Ryan's 2015 season is a good model for what could happen to Dalton. The Falcons QB lost Dirk Koetter, who I've long maintained did great work to keep the Falcons in games despite injuries that riddled Atlanta's skill positions and a patchwork offensive line, and the transition to Kyle Shanahan's system exposed many of the flaws of Atlanta's offensive personnel. Although Ryan's 2015 production was nearly identical to 2014 in terms of attempts, completion percentage, yards, and interceptions, his tossed seven fewer touchdowns and his fantasy ranking plummetted from No.7 to No.18.

Red zone and vertical game production come with rapport, timing, and comfort with the scheme. Change the scheme and don't replace the talent lost to age, injury, and free agency, and it's a no-brainer that a team will struggle in the red zone. Ryan had 14 touchdowns inside the five in 2014; 8 in 2015. He had 9 between the 20 and the 6 in 2014; 5 in 2015. 

And Julio Jones had a monster year last year! 

A.J. Green is a different style of talent than Jones, but arguing who is truly a better wide receiver at this point is best done over a friendly round or two with friends when it's a harmless waste of time. It's likely Green is in for a huge year due to an increase in target volume that will come with Brandon LaFell and Tyler Boyd attempting to replace Jones and Sanu. I don't see Dalton and the Bengals receiving corps acclimating to a new system and a loss of player any faster than the Falcons.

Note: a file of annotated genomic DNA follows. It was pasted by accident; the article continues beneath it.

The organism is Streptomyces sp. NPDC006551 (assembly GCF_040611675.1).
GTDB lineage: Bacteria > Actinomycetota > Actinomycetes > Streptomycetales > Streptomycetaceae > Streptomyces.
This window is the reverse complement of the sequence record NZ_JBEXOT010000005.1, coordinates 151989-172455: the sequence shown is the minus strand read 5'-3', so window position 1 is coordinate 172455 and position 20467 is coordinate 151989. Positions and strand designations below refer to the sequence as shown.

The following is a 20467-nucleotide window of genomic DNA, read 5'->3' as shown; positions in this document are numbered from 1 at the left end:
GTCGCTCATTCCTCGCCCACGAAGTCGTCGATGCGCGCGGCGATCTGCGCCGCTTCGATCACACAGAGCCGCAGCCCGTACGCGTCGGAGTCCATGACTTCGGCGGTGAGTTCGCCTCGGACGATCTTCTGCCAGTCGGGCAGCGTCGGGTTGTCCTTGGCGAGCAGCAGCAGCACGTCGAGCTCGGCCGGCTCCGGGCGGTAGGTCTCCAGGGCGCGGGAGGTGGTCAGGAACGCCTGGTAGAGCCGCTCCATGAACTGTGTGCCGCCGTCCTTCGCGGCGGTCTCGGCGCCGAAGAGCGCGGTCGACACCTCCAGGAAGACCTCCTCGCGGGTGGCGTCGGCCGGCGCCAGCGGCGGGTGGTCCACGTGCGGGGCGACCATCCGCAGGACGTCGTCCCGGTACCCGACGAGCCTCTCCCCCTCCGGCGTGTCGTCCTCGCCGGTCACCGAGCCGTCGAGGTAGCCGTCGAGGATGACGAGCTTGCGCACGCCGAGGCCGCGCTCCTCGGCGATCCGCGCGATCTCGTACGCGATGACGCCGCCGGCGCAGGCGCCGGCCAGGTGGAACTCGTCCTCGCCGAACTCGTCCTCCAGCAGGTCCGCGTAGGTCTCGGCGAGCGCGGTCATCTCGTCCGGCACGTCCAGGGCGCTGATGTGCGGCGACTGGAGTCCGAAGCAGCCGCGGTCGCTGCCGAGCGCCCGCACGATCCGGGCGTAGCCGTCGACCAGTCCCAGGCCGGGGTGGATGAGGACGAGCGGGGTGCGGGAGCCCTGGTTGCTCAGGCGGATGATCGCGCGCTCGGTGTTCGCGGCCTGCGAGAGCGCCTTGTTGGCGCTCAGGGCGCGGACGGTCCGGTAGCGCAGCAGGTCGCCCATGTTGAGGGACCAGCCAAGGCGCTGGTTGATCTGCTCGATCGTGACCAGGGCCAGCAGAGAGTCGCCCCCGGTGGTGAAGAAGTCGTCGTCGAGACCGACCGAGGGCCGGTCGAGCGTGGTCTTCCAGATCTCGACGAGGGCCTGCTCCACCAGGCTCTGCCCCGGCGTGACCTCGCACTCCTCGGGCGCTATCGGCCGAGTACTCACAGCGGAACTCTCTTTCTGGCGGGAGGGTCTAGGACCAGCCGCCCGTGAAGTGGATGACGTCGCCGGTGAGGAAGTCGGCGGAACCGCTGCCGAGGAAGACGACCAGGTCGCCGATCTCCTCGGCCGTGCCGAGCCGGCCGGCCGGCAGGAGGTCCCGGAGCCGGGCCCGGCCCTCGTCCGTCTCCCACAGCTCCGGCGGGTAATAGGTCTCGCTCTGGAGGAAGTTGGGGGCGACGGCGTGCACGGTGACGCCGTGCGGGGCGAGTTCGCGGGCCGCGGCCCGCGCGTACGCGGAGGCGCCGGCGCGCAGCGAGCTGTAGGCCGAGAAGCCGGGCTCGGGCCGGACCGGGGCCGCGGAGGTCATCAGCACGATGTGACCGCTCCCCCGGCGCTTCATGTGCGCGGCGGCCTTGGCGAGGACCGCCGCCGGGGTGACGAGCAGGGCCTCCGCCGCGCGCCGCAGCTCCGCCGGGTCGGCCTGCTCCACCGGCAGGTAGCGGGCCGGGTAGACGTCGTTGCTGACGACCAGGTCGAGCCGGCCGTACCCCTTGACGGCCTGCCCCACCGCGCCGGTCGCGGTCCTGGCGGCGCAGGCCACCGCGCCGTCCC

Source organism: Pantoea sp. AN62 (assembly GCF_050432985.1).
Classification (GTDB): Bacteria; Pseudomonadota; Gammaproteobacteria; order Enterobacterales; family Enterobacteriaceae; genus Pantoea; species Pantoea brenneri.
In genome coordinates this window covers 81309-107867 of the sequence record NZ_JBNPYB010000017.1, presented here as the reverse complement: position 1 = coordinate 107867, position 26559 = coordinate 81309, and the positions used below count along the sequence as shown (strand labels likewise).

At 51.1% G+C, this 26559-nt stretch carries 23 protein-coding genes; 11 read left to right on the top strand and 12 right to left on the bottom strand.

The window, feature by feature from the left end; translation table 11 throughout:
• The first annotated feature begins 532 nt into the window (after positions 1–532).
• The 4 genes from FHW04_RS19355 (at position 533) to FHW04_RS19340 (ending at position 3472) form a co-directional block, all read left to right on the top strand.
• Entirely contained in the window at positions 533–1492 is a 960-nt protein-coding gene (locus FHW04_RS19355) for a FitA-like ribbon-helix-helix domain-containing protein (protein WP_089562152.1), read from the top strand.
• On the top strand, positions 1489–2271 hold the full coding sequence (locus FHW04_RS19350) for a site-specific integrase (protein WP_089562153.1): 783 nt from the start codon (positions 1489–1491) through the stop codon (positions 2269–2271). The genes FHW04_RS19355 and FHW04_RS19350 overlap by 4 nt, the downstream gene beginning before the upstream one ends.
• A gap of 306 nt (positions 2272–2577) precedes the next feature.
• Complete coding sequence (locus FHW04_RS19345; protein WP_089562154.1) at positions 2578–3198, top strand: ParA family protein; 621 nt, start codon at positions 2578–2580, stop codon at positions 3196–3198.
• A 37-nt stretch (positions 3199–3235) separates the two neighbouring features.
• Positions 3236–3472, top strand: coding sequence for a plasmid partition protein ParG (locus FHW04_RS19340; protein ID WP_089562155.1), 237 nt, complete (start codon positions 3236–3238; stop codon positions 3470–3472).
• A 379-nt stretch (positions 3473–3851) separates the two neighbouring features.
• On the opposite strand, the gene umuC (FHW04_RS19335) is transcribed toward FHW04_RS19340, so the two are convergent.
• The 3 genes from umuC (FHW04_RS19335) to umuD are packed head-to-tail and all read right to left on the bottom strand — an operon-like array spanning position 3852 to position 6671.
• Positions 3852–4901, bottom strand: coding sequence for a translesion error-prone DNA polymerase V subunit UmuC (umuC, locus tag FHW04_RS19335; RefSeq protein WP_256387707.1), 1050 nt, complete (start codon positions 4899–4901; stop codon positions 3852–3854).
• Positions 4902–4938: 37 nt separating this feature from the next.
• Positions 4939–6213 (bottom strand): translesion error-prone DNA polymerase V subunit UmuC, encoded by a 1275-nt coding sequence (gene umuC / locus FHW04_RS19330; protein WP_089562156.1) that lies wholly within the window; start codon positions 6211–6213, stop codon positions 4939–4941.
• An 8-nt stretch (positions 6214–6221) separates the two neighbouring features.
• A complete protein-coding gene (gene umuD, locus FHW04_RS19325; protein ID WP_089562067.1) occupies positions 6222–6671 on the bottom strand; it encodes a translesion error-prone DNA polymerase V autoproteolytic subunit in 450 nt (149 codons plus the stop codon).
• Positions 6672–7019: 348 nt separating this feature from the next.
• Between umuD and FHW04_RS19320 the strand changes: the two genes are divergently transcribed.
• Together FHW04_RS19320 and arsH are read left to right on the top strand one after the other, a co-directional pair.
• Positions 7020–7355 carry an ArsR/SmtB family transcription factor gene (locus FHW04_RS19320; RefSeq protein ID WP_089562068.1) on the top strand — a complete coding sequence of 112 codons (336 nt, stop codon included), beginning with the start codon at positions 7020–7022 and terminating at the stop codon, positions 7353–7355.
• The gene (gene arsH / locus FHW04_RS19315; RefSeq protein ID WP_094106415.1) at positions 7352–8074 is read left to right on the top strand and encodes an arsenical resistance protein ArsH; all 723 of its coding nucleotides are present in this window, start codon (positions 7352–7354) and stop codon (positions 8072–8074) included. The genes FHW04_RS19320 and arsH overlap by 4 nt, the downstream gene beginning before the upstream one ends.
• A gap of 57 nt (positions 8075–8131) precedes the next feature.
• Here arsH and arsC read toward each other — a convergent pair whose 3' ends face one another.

One advantage the Bengals have over Atlanta is a good offensive line, which should mitigate some of the disastrous moments Atlanta had down the stretch of 2015. It won't change the fact that Dalton and will be adjusting to a new offense. Ken Zampese, the long-time QB coach in Cincinnati with experience in Mike Martz's offense, will take the helm and he's a pass-heavy guy. 

If the Bengals locals are right about the excitement surrounding the offense in 2016, it's probably due to Dalton's excellent production during the first 12 games of the year. Fantasy owners of Dalton had their league's No.4 QB until he got hurt. Credit goes to Dalton for his play but you can't ignore the value of talent developing within a scheme over the course of 2-3 seasons. 

Cincinnati won't have that luxury and unless the offense is truly more plug-and-play than most, projecting Dalton at QB14 might be even more optimistic than it appears. 

On the Fence

Marcus Mariota (ADP 112, The Gut Check 76): The Titans are going to an exotic smash-mouth offense. DeMarco Murray. Derrick Henry. I can imagine the offensive line coach standing atop the blocking sleds like a mash-up of R. Lee Ermey (Gunnery Sergeant Hartman in "Full Metal Jacket") and Vince Lombardi: I wanna hear you grunt when you hit those pads, boys! We're gonna plow the road! 

I love the idea of a run-first, power running game that will chew up nickel-sized defensive units across the NFL landscape. Won't it require a defense that can stop teams from scoring? The Titans were the sixth-worst scoring defense in the league last year. Of the worst dozen defenses in this category, only the Tampa Bay Buccaneers and the New Orleans Saints had good ground games with one consistently strong runner.

DeMarco Murray and Derrick Henry are capable of excellent production. I'm not sold they can turn this offense into a ground-and-pound ode to Marty Schottenheimer overnight.